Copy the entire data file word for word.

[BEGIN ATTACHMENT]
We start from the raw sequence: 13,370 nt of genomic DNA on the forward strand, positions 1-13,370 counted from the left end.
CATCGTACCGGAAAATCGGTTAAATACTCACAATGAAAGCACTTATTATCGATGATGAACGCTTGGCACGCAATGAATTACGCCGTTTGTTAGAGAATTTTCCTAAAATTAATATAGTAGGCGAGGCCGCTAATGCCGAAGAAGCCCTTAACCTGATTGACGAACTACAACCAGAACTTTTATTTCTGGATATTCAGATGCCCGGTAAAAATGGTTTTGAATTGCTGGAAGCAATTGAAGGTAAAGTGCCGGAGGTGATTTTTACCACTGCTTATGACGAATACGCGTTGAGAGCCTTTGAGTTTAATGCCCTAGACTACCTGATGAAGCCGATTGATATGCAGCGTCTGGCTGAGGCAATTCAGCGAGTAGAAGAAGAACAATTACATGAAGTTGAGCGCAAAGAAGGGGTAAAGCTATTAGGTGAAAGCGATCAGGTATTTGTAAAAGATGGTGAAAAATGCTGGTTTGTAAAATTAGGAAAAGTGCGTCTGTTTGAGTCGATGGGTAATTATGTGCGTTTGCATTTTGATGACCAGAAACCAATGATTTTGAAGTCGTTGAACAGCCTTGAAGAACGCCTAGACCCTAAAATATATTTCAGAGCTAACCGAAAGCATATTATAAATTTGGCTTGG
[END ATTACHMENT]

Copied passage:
We start from the raw sequence: 13,370 nt of genomic DNA on the forward strand, positions 1-13,370 counted from the left end.
CATCGTACCGGAAAATCGGTTAAATACTCACAATGAAAGCACTTATTATCGATGATGAACGCTTGGCACGCAATGAATTACGCCGTTTGTTAGAGAATTTTCCTAAAATTAATATAGTAGGCGAGGCCGCTAATGCCGAAGAAGCCCTTAACCTGATTGACGAACTACAACCAGAACTTTTATTTCTGGATATTCAGATGCCCGGTAAAAATGGTTTTGAATTGCTGGAAGCAATTGAAGGTAAAGTGCCGGAGGTGATTTTTACCACTGCTTATGACGAATACGCGTTGAGAGCCTTTGAGTTTAATGCCCTAGACTACCTGATGAAGCCGATTGATATGCAGCGTCTGGCTGAGGCAATTCAGCGAGTAGAAGAAGAACAATTACATGAAGTTGAGCGCAAAGAAGGGGTAAAGCTATTAGGTGAAAGCGATCAGGTATTTGTAAAAGATGGTGAAAAATGCTGGTTTGTAAAATTAGGAAAAGTGCGTCTGTTTGAGTCGATGGGTAATTATGTGCGTTTGCATTTTGATGACCAGAAACCAATGATTTTGAAGTCGTTGAACAGCCTTGAAGAACGCCTAGACCCTAAAATATATTTCAGAGCTAACCGAAAGCATATTATAAATTTGGCTTGG